After the accession of Sultan Muzafar, and indeed during the latter part of Sultan Mahmud's reign, the seat of government was removed from Junagadh to Diu owing to the importance of that island as a naval station and to check the ravages of the Portuguese. Tatarkhan Ghori was left at Junagadh by Malik Eiaz who himself resided at Diu. After the disgrace and death of Malik Eiaz, Tatarkhan Ghori became independent at Junagadh; and after the death of Sultan Bahadur, the Ghori family reigned independently at Junagadh, though still owing a nominal allegiance to the successive Sultans at Ahmadabad. This state of affairs continued until the first conquest of Gujarat by the Mughal emperor Akbar, when Aminkhan Ghori had succeeded his father Tatarkhan at Junagadh.
When the Portuguese took over the ports of Diu and Daman in the 16th century, a fifteen-foot cannon, made in Egypt in 1531, was abandoned by a Turkish admiral opposing the Portuguese forces at Diu, which is now at Uparkot Fort.
Under the Mughal EmpireEdit
- Ghori rule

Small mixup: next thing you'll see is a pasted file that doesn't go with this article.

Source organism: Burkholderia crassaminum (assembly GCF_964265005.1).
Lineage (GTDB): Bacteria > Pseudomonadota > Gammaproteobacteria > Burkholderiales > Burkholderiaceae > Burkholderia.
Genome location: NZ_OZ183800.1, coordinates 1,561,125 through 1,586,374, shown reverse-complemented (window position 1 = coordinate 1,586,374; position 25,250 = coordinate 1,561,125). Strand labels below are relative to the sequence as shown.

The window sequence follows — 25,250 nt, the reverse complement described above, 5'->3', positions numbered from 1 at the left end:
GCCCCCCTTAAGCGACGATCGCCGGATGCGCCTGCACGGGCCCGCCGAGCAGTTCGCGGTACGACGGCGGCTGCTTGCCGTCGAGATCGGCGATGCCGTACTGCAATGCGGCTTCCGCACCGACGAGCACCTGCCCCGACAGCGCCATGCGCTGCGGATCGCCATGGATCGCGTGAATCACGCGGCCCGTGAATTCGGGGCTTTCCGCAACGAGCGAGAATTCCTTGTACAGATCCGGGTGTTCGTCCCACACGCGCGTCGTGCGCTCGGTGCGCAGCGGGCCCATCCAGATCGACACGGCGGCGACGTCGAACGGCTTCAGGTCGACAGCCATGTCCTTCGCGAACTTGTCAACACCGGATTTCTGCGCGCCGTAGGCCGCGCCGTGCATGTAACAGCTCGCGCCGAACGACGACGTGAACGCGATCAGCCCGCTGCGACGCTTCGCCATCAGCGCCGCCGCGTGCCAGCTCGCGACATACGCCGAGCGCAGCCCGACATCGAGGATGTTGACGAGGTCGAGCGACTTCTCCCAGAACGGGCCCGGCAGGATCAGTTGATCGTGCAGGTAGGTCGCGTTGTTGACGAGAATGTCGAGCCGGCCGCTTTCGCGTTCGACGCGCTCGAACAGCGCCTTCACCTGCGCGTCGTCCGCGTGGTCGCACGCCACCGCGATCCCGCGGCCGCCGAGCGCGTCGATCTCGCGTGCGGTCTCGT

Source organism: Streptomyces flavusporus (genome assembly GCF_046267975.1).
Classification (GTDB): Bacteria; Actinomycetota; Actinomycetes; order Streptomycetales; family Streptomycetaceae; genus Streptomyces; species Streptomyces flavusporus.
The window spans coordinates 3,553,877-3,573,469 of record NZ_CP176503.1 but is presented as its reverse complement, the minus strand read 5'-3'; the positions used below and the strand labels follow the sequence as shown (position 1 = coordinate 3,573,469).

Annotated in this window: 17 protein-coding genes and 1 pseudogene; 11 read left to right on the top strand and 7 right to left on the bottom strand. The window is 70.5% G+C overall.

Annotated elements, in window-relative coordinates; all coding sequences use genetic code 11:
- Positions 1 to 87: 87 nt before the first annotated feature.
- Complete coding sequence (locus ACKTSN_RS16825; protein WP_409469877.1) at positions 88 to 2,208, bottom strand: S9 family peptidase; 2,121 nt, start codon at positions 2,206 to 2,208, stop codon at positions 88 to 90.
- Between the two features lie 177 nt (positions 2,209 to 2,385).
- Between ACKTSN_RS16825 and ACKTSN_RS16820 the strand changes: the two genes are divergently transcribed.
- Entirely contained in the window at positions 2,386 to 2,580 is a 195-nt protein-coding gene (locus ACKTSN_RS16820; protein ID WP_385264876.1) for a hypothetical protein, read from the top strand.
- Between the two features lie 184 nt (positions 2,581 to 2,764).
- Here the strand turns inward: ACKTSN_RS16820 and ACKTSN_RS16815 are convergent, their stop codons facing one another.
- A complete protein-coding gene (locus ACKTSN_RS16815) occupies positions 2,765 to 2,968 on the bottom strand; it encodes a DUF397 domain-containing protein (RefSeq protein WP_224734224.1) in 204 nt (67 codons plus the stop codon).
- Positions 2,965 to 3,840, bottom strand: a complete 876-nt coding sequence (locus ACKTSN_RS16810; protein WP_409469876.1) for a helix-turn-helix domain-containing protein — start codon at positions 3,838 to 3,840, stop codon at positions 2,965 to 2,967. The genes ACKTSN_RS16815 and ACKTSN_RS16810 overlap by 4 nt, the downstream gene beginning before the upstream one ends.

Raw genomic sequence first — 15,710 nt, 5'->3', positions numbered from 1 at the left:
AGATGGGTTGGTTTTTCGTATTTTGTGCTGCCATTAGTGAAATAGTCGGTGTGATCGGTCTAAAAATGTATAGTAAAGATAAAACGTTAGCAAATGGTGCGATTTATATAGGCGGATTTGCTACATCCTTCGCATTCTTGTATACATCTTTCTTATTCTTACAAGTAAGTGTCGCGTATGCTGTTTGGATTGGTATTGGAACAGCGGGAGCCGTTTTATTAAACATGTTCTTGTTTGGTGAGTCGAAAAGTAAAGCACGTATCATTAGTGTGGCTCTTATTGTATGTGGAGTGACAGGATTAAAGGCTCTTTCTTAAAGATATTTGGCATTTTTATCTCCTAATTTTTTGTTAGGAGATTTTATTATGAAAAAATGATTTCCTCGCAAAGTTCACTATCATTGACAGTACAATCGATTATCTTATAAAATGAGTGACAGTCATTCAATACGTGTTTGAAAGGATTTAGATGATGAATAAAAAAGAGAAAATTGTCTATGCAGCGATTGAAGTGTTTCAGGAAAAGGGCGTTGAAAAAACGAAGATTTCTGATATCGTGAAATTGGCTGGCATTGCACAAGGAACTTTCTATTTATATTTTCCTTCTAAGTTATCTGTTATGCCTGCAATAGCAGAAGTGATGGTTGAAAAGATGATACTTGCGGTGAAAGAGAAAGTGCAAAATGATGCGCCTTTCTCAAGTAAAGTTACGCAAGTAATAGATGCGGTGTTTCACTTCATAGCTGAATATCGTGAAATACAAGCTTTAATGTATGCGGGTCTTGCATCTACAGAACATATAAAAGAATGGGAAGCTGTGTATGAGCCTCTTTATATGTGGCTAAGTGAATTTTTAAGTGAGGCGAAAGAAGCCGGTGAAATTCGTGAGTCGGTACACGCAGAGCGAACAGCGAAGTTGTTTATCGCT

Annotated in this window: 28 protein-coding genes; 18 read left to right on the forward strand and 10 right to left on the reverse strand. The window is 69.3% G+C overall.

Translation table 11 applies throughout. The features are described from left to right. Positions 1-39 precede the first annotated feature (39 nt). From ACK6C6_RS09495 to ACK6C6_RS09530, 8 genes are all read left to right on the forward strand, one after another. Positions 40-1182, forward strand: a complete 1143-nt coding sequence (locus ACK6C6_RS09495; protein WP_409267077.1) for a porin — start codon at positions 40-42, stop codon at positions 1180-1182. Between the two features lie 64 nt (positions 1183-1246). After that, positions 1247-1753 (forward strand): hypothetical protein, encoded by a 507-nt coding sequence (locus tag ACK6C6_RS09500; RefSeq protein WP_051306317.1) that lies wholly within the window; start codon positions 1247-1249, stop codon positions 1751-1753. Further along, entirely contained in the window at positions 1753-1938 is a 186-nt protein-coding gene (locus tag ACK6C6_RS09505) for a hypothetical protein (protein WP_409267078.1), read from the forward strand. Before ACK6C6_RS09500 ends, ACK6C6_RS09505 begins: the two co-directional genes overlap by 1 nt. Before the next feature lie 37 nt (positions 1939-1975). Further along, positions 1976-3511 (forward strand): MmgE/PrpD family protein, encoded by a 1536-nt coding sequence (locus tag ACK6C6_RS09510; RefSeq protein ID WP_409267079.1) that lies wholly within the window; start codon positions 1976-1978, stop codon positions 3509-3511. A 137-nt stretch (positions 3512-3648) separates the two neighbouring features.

In 1525, Khengar was succeeded by his son Noghan. Tatarkhan Ghori had now become almost independent. In his time Jam Raval conquered Halar and built Navanagar. In 1551, Noghan was succeeded by his son Shrisingh, who lived till 1586. During this time, Tatarkhan Ghori died and was succeeded by his son Aminkhan Ghori. In his time, Akbar conquered Gujarat, although Sorath yet remained independent under the Ghori rule. The exact date of Tatarkhan Ghori's death is not known; but from the mention of Aminkhan as his successor, it must have been from about 1570 to 1575. On the return of Emperor Akbar to Agra in 1573, after the defeat and death of Muhammad Husain Mirzah and Ikhtiyar ul Mulk, he gave orders that Sorath should be conquered from Aminkhan Ghori. Vazir Khan attempted it but was unequal to the task. Great confusion existed now in Sorath. The Moghal conquest of Gujarat, the collapse of the power of the Gujarat Sultans, the encroachments of the Jam, and the assumption of independence by the Ghori all augmented the confusion afterwards increased by the escape of Sultan Muzaffar in 1583 and subsequent partisan warfare.